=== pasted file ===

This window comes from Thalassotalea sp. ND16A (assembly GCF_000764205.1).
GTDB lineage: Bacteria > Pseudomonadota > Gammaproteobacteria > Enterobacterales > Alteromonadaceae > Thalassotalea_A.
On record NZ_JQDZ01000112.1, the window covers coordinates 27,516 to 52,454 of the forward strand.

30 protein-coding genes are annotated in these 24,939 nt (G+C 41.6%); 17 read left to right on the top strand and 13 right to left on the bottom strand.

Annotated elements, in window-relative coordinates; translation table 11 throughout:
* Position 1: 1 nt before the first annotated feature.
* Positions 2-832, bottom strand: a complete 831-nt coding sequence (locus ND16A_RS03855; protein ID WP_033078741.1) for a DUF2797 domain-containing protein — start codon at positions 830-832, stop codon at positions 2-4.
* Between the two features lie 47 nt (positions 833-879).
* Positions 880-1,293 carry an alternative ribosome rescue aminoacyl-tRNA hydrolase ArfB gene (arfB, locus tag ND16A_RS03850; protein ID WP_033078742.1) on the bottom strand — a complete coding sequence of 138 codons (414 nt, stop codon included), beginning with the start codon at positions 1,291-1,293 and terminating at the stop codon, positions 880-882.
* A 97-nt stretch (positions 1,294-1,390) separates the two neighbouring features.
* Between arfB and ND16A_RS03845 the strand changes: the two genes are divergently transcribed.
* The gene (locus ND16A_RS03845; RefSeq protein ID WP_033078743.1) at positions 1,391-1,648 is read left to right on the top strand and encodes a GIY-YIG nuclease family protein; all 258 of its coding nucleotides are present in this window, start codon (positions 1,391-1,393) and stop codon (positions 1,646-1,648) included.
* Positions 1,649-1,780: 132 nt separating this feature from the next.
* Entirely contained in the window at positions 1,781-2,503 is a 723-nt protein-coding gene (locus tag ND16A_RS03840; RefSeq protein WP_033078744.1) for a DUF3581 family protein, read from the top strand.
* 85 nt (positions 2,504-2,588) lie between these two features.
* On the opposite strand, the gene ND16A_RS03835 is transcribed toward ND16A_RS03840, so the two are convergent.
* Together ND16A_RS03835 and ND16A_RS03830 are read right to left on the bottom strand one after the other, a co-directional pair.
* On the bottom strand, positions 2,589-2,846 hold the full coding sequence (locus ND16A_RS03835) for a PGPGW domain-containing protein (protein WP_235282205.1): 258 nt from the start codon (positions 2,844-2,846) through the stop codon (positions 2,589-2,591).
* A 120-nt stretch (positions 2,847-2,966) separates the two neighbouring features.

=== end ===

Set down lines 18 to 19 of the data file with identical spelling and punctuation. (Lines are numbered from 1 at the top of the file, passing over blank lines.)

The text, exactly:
* On the bottom strand, positions 2,589-2,846 hold the full coding sequence (locus ND16A_RS03835) for a PGPGW domain-containing protein (protein WP_235282205.1): 258 nt from the start codon (positions 2,844-2,846) through the stop codon (positions 2,589-2,591).
* A 120-nt stretch (positions 2,847-2,966) separates the two neighbouring features.